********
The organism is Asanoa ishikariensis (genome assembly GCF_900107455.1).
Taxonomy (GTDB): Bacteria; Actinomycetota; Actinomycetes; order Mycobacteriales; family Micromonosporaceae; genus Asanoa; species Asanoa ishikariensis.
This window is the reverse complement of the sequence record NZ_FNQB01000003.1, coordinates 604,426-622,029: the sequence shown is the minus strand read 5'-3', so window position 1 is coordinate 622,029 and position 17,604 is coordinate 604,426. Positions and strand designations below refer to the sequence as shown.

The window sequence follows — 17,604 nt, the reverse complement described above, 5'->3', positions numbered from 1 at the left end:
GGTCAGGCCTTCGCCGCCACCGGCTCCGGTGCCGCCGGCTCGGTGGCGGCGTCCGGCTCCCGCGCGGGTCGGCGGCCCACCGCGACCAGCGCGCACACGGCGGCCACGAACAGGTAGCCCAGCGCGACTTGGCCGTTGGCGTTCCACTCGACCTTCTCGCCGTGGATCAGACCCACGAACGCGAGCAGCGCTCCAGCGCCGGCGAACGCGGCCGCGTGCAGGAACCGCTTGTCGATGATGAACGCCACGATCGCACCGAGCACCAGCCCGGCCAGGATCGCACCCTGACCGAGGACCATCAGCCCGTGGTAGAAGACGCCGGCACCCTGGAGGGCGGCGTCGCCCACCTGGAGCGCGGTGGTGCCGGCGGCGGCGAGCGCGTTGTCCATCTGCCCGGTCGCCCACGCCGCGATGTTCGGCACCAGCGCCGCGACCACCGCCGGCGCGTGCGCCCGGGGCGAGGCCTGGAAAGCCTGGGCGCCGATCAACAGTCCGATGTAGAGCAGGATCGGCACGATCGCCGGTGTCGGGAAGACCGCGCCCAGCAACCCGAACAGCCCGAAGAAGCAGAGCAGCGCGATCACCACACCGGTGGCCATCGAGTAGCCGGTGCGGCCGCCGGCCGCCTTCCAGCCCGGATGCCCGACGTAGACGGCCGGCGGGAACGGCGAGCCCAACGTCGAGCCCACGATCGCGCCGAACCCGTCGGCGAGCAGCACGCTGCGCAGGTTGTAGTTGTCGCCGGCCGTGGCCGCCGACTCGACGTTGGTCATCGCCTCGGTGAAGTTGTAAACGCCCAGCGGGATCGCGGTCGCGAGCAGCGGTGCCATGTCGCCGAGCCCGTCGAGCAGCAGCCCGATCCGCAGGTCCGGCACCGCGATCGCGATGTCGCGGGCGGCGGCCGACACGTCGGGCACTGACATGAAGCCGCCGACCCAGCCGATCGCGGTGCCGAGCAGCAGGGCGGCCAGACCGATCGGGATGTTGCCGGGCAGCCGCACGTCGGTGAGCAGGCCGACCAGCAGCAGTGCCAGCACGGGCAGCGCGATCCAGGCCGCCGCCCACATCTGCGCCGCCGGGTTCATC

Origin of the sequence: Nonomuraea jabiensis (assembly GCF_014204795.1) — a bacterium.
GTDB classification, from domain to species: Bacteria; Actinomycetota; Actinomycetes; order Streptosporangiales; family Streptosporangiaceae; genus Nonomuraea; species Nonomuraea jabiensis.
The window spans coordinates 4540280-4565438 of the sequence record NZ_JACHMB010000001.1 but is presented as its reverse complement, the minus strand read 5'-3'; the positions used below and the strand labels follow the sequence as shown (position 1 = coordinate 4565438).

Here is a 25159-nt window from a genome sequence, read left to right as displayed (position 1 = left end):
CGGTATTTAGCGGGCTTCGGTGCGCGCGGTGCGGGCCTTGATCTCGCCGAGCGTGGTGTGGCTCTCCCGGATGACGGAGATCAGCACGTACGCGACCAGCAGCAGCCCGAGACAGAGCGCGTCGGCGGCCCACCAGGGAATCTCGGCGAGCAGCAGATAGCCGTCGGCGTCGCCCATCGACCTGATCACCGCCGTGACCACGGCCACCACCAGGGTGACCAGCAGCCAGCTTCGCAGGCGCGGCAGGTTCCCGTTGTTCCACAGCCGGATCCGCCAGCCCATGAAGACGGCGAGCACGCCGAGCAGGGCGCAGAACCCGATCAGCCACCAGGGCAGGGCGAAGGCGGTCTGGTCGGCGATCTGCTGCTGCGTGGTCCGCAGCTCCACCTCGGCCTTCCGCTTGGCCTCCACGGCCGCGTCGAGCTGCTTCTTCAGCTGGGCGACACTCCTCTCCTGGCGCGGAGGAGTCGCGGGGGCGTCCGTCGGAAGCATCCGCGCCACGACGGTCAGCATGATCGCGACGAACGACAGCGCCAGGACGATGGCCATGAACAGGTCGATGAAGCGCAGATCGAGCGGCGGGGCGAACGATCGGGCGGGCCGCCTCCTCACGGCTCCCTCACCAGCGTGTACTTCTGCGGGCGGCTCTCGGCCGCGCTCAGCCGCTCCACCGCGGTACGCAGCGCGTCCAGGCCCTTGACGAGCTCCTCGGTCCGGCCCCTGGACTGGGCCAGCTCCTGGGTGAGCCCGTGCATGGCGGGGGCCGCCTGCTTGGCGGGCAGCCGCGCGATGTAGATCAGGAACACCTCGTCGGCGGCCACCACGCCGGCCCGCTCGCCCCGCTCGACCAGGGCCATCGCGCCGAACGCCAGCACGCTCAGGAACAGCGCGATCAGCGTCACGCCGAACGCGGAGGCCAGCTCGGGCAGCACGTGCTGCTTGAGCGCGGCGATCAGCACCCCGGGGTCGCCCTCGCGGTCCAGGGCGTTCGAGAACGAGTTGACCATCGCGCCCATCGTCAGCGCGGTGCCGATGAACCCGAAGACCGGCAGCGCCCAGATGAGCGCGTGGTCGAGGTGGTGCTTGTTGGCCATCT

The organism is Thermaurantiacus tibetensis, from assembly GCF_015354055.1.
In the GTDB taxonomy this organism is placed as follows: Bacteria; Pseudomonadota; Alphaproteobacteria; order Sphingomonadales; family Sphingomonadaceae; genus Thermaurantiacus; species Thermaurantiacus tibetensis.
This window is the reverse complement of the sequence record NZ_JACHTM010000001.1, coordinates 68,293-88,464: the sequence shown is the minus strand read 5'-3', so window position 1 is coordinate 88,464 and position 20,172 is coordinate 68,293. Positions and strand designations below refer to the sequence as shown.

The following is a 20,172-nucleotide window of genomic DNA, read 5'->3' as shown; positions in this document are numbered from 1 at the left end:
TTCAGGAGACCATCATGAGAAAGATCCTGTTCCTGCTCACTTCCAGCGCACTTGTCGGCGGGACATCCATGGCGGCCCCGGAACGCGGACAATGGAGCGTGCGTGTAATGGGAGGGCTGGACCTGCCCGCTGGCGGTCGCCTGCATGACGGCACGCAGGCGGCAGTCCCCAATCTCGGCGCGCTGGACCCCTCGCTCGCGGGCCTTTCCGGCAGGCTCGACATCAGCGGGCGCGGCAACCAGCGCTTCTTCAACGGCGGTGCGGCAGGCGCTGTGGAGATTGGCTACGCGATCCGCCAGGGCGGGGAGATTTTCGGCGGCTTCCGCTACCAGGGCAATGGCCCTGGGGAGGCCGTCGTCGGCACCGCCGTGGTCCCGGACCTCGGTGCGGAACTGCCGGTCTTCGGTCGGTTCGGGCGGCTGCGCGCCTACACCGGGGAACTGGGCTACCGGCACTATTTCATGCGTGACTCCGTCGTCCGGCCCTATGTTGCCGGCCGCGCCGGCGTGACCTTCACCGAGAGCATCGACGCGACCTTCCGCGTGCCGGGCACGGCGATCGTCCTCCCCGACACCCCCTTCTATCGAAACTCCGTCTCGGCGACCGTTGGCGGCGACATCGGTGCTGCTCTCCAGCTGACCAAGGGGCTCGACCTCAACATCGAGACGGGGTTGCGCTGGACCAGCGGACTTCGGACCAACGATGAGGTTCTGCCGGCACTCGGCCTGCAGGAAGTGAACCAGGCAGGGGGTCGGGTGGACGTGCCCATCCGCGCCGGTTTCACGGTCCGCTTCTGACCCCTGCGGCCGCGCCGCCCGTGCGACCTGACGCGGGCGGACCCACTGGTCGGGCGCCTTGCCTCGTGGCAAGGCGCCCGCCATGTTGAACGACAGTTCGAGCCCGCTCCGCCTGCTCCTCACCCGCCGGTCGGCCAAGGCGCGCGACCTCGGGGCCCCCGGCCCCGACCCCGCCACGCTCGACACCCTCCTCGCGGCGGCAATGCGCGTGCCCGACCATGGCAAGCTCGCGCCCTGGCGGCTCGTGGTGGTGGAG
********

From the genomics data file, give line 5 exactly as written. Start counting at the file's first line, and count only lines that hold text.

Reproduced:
GGTCAGGCCTTCGCCGCCACCGGCTCCGGTGCCGCCGGCTCGGTGGCGGCGTCCGGCTCCCGCGCGGGTCGGCGGCCCACCGCGACCAGCGCGCACACGGCGGCCACGAACAGGTAGCCCAGCGCGACTTGGCCGTTGGCGTTCCACTCGACCTTCTCGCCGTGGATCAGACCCACGAACGCGAGCAGCGCTCCAGCGCCGGCGAACGCGGCCGCGTGCAGGAACCGCTTGTCGATGATGAACGCCACGATCGCACCGAGCACCAGCCCGGCCAGGATCGCACCCTGACCGAGGACCATCAGCCCGTGGTAGAAGACGCCGGCACCCTGGAGGGCGGCGTCGCCCACCTGGAGCGCGGTGGTGCCGGCGGCGGCGAGCGCGTTGTCCATCTGCCCGGTCGCCCACGCCGCGATGTTCGGCACCAGCGCCGCGACCACCGCCGGCGCGTGCGCCCGGGGCGAGGCCTGGAAAGCCTGGGCGCCGATCAACAGTCCGATGTAGAGCAGGATCGGCACGATCGCCGGTGTCGGGAAGACCGCGCCCAGCAACCCGAACAGCCCGAAGAAGCAGAGCAGCGCGATCACCACACCGGTGGCCATCGAGTAGCCGGTGCGGCCGCCGGCCGCCTTCCAGCCCGGATGCCCGACGTAGACGGCCGGCGGGAACGGCGAGCCCAACGTCGAGCCCACGATCGCGCCGAACCCGTCGGCGAGCAGCACGCTGCGCAGGTTGTAGTTGTCGCCGGCCGTGGCCGCCGACTCGACGTTGGTCATCGCCTCGGTGAAGTTGTAAACGCCCAGCGGGATCGCGGTCGCGAGCAGCGGTGCCATGTCGCCGAGCCCGTCGAGCAGCAGCCCGATCCGCAGGTCCGGCACCGCGATCGCGATGTCGCGGGCGGCGGCCGACACGTCGGGCACTGACATGAAGCCGCCGACCCAGCCGATCGCGGTGCCGAGCAGCAGGGCGGCCAGACCGATCGGGATGTTGCCGGGCAGCCGCACGTCGGTGAGCAGGCCGACCAGCAGCAGTGCCAGCACGGGCAGCGCGATCCAGGCCGCCGCCCACATCTGCGCCGCCGGGTTCATC